Jump to content
The Great War (1914-1918) Forum

New Member - Help please re John Griffiths


Livtoots
 Share

Recommended Posts

Hello,

My name is Sharon and I am new to this forum (and to researching WW1 and the people that served in the Great War). So can I apologise in advance for any silly questions or for asking obvious things.

Several weeks ago my Mother was given 2 medals that belonged to my Paternal Great Grandfather John Griffiths.

John was born in 1879 and verbal family history has always indicated that he served in WW1 where he survived exposure to gas. I was told that he was discharged from the army and died in 1931 aged 52 of Pulmonary TB.

My mum told me that both the medals had the number 73998 inscribed so I completed 2 searches one on the National Archives (TNA) and then on Ancestry (mum has a subscription).

And I was able to find a medal index card linked to the number on the medals. On TNA the card with the number was accompanied by another 5 medal cards for John Griffiths but these all had different regiment numbers, and in some cases different corps. I have only managed to upload one of these they exceed the kb allowed although I will endeavour to sort this if needed.

I have looked at lot of websites to try and identify what these cards are telling me, but still don’t understand, probably me here! I hoped to find out for example;

  • Why would John have changed corps/regiment No.
  • How can I find which battalion he served in
  • How to identify where he would have entered a “Theatre of War”
  • What does DISC mean on one of the cards – I’m thinking discharged.

Any advice, guidance or steer anyone could provide me with would be really appreciated, and I apologise again for asking what are probably simple questions.

Many thanks

Sharon

post-128400-0-15550200-1463509763_thumb.

Link to comment
Share on other sites

  • Admin
And I was able to find a medal index card linked to the number on the medals. On TNA the card with the number was accompanied by another 5 medal cards for John Griffiths but these all had different regiment numbers, and in some cases different corps. I have only managed to upload one of these they exceed the kb allowed although I will endeavour to sort this if needed.

The other cards will not be for him - the national archives scanned several medal index cards to a page. When you buy a card, you buy the full page of records.

Craig

Link to comment
Share on other sites

  • Admin

He was likely transferred from the Kings Liverpool Regiment to the Labour Corps due to illness or injury.

Craig

Link to comment
Share on other sites

Wow thank you, that is a start. I wondered if all those cards belonged to my G Grandfather. I have spent a fair bit of time on the Long Long Trail, but just can not work out how to develop my search into Battalions he served in or where he might of fought. :( I was also hoping to move onto war diaries.

I am reading the Paxman book and am horrified by the conditions and what these men/women went through.

Sharon

Link to comment
Share on other sites

  • Admin

#13998 with the Kings Liverpool suggests he enlisted at the end of Aug 14 or the first day or two of Sep 14 - #13996 was allocated on 31 Aug 14.

#73998 with the Kings Liverpool suggests he enlisted at the start of March 17.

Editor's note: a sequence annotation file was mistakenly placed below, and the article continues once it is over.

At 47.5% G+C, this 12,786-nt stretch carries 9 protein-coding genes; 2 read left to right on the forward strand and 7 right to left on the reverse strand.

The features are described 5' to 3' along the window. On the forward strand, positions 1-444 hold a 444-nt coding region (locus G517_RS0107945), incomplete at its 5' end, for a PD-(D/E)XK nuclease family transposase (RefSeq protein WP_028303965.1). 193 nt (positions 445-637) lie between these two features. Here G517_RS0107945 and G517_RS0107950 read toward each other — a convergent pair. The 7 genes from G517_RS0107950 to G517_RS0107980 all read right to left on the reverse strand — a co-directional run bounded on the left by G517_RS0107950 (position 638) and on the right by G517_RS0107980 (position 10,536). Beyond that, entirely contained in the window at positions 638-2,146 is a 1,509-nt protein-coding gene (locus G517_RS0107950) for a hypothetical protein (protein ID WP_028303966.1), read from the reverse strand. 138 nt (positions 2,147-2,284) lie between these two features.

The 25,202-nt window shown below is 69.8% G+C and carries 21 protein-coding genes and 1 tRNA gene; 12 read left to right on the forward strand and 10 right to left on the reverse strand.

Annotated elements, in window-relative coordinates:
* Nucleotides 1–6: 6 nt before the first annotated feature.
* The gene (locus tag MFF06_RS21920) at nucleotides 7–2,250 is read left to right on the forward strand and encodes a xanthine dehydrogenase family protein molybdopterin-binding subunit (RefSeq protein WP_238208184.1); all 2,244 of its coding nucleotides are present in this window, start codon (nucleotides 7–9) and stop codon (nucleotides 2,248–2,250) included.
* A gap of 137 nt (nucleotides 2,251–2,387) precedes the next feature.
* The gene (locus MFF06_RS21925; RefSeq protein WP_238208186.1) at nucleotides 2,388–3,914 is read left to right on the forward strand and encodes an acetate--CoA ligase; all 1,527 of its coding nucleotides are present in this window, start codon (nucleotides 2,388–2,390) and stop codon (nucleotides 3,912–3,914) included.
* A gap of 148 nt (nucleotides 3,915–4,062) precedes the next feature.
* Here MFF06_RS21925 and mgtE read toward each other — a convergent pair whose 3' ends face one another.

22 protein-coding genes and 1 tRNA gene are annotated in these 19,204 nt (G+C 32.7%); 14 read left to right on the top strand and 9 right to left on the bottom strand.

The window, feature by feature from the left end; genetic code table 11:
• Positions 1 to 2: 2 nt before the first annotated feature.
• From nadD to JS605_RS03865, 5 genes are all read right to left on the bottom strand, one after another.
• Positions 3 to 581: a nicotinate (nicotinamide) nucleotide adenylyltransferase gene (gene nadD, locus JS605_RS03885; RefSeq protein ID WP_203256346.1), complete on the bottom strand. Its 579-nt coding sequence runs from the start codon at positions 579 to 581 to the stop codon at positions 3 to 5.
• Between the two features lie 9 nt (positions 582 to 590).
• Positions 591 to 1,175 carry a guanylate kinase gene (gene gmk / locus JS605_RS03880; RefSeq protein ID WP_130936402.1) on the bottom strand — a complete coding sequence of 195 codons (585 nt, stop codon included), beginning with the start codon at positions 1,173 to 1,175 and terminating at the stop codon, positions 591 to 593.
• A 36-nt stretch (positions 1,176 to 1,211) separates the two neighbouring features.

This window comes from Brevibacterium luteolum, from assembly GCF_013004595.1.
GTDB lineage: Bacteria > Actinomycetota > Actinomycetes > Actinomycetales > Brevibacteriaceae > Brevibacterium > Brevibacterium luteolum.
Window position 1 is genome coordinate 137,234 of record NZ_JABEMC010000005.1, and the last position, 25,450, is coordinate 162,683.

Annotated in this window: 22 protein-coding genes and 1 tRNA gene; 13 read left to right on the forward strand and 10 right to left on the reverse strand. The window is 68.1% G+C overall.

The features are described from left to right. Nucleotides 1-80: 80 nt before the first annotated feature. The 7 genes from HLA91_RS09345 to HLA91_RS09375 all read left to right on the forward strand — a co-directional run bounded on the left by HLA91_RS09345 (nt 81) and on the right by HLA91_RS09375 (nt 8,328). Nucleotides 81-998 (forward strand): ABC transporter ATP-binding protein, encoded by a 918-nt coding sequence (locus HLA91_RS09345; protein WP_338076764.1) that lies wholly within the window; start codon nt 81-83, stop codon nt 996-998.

Craig

Link to comment
Share on other sites

Looking at Table 16 of "No Labour, No Battle - Military Labour in the First World War" by John Starling and Ivor Lee:

France: Companies formed from Labour Battalions and Infantry Labour Companies - May 1917

83 Company Labour Corps, service numbers 49201 - 49800, was created from 18th ILC King's.

John Griffiths' Labour Corps service no. was 49296, so my reading is that he served in 83 Company, Labour Corps, having previously served in 18th Bn. King's (Liverpool Regt.)?

P.S. Craig, His Liverpool Regt. No. was 73998

Link to comment
Share on other sites

  • Admin

Looking at Table 16 of "No Labour, No Battle - Military Labour in the First World War" by John Starling and Ivor Lee:

France: Companies formed from Labour Battalions and Infantry Labour Companies - May 1917

83 Company Labour Corps, service numbers 49201 - 49800, was created from 18th ILC King's.

John Griffiths' Labour Corps service no. was 49296, so my reading is that he served in 83 Company, Labour Corps, having previously served in 18th Bn. King's (Liverpool Regt.)?

P.S. Craig, His Liverpool Regt. No. was 73998

Thanks - I misread it (don't know why, especially when I had the MIC in front of me !). I'll edit my response to avoid any further confusion.

Craig

Link to comment
Share on other sites

"British Regiments 1914 - 18" by Brig. E. A. James, O.B.E., T.D. gives the movements of 18th (Service) Battalion (2nd City), The King's (Liverpool Regiment) as follows:

Raised in Liverpool by Lord Derby on 29.8.14. To Hooton Park Race Course then Knowsley Park. 30.4.15 to Belton Park, Grantham in 89th Bde. 30th Div. 27.8.15 taken over by the War Office. Sept. 15 to Larkhill. Nov. 15 landed at Boulogne. 25.12.15 to 21st Bde. 30th Div. 24.9.17 1/1st Lancashire Hussars (16 officers and 290 other ranks) joined the battalion: previously VIII Corps Cavalry Regt. Became 18th (Lancashire Hussars Yeomanry) Battalion.

It was very probably at the time of this re-organisation and re-naming of the Battalion that men, including John Griffiths, were transferred to the Labour Corps.

Edit: There is no mention of the transfer of men to the Labour Corps from 18th Bn. Liverpool Regt. in the war diary. Needs further investigation of which Battalion of the Liverpool Regt. he was in.

Link to comment
Share on other sites

Big step forward, folks. Well done!

Bernard

Link to comment
Share on other sites

Thankyou so much for your help. amazing I could not have done this myself.

I now know G Grandad John;

  • probably enlisted about March 17 - quite late on
  • probably served in 83 Company, Labour Corps, having previously served in 18th Bn. King's (Liverpool Regt)
  • he was in the labour corps when they joined together. possibly after being injured?

would he have served abroad do you think please? how can I find this out?

thanks again

Sharon

Link to comment
Share on other sites

  • Admin

Thankyou so much for your help. amazing I could not have done this myself.

I now know G Grandad John;